MIT charged, along with other universities, in federal lawsuit for illegally limiting student financial aid awards
Defendant universities are alleged to have made admissions decisions without being fully need-blind
MIT is among 16 private national universities being sued by five former students in the U.S. District Court in Illinois for collaborating in a “price-fixing cartel” meant to limit the financial aid awards.
The suit, filed Jan. 9, claims that the defendant universities used a shared methodology to calculate applicants’ financial aid, which resulted in price-fixing and unfairly limited financial aid.
The universities are permitted to collaborate on financial aid under Section 568 of the Higher Education Act, which exempts universities that participate in need-blind (do not consider the applicant’s financial status) admission from federal antitrust laws that would usually prevent them from collaborating. However, the suit alleges that the schools are not fully need-blind, use a methodology that “deals exclusively with the family’s ability to pay for college,” and therefore do not qualify for the antitrust exemption.
The suit alleges that of the 16 universities, MIT and eight others “made admissions decisions with regard to the financial circumstances of students and their families, thereby disfavoring students who need financial aid.” The other seven defendants “may or may not have adhered to need-blind admissions policies, but they nonetheless conspired with the other Defendants.”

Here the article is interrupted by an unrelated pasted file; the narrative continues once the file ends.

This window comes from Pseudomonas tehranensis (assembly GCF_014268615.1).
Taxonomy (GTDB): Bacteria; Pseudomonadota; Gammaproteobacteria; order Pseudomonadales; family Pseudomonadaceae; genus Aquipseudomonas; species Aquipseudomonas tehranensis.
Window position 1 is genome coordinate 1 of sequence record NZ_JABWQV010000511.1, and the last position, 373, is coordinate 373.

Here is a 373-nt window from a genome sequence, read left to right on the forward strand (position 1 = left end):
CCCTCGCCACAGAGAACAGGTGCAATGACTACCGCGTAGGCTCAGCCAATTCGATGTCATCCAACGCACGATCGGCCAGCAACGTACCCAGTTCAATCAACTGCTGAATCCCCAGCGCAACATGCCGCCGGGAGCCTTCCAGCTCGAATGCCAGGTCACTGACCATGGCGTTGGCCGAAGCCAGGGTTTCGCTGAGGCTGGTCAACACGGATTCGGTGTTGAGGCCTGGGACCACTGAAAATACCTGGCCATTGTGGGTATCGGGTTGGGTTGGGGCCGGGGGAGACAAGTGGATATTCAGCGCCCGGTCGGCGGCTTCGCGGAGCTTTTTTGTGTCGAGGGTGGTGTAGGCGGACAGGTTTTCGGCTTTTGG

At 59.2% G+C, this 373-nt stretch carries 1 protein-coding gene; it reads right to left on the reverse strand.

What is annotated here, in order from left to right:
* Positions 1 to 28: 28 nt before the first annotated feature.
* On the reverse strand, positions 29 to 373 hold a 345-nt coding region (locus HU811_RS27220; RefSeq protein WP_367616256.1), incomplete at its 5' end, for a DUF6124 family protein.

The suit writes that over 170,000 former undergraduate students who received partial financial aid at the defendant schools have been overcharged “by at least hundreds of millions of dollars.”
MIT wrote that “MIT is reviewing the filing and will respond in court in due time.”
In addition to MIT, other defendants in the suit include Brown University, the California Institute of Technology, the University of Chicago, Columbia University, Cornell University, Dartmouth College, Duke University, Emory University, Georgetown University, Northwestern University, the University of Notre Dame, the University of Pennsylvania, Rice University, Vanderbilt University, and Yale University.
The suit resembles a civil antitrust case in 1991 in which MIT and the eight Ivy League universities were charged with violating the Sherman Antitrust Act by working together to limit price competition on financial aid to prospective students.
In that case, the Ivy League schools signed a consent decree, agreeing to not collaborate on financial aid. MIT refused to sign the decree and instead participated in another federal trial. As a result of the trial, the U.S. Department of Justice dismissed the case against MIT and established new guidelines for non-profit universities to cooperate on need-based financial aid, which Section 568 was modeled after.